One dream I have, capital constraints aside, is to purchase a big plot of land in Johor Bahru, Malaysia, and to construct or design a retreat center and camp grounds. It could be used for trainings, small group retreats, church or youth camps, adventure learning, etc. In my honest opinion, Singapore is over-saturated with church buildings, and the amount we spend on building projects and camp venues could well be used for what I mentioned, and have so much more space and potential for blessing God’s kingdom. Either that, or plant a church overseas, e.g. in a third-world or developing country, and support a local missionary or pastor.
Monday, 16 April 2007
The Virginia Tech massacre was a school shooting comprising two separate attacks about two hours apart on April 16, 2007, on the Virginia Tech campus in Blacksburg, Virginia, United States. The perpetrator, Seung-Hui Cho, killed 32 people and wounded many more, before committing suicide, making it the deadliest school shooting in U.S. history.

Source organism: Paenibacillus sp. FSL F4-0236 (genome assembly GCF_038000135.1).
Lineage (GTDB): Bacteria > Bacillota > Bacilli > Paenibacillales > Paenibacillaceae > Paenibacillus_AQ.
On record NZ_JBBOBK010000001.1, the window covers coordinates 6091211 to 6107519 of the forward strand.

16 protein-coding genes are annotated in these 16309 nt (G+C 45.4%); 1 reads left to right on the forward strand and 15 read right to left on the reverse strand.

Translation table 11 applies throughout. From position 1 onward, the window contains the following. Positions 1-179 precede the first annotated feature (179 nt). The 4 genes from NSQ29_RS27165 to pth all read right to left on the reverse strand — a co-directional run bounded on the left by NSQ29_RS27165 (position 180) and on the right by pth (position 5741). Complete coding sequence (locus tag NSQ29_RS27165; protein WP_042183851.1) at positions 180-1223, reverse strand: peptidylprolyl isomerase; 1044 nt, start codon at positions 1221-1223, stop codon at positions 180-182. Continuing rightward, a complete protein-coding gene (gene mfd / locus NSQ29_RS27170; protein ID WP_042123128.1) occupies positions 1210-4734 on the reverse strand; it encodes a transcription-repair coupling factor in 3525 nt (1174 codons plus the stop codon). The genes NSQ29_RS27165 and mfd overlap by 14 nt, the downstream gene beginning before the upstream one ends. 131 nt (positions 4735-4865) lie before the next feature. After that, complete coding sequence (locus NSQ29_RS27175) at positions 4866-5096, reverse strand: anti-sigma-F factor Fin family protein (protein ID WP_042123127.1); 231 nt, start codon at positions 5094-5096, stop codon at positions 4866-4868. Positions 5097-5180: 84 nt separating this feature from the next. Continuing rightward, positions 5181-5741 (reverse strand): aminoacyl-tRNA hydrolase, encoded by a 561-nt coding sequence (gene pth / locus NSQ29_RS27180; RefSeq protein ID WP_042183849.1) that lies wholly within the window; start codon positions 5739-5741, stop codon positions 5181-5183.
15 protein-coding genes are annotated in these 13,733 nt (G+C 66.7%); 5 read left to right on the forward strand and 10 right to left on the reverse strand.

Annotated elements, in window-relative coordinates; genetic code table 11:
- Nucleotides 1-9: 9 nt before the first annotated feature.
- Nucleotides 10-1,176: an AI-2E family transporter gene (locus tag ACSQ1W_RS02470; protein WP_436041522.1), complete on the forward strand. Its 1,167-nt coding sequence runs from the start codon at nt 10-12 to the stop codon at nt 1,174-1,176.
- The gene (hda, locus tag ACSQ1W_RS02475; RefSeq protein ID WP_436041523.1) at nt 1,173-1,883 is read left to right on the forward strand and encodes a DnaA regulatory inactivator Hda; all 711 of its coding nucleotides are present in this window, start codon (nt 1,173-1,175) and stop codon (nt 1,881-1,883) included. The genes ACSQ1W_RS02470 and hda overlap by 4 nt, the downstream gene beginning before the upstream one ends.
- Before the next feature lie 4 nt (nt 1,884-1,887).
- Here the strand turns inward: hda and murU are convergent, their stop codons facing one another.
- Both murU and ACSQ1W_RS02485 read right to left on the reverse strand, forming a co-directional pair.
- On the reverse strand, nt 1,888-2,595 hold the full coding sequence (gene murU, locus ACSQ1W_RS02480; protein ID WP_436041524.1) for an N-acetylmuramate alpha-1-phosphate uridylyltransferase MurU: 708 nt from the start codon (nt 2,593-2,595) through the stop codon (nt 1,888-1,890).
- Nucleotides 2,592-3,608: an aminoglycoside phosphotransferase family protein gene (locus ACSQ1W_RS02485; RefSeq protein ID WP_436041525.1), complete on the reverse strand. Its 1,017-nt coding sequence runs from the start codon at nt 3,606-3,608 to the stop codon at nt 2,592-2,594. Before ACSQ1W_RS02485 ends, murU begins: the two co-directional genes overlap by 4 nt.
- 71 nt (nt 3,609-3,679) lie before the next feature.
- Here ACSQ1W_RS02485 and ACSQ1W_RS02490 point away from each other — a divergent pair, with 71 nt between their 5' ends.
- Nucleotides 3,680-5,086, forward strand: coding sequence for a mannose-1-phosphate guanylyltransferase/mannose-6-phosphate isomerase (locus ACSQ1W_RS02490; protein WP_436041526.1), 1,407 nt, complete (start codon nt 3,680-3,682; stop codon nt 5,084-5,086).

Cho, a South Korean who had moved to the United States at age eight, was a senior English major at Virginia Tech. Cho had been diagnosed with and treated for a severe anxiety disorder beginning in middle school, and he continued receiving therapy and special education support until his junior year of high school. While in college in 2005, Cho had been accused of stalking two female students and was declared mentally ill by a Virginia special justice. At least one professor had asked him to seek counseling.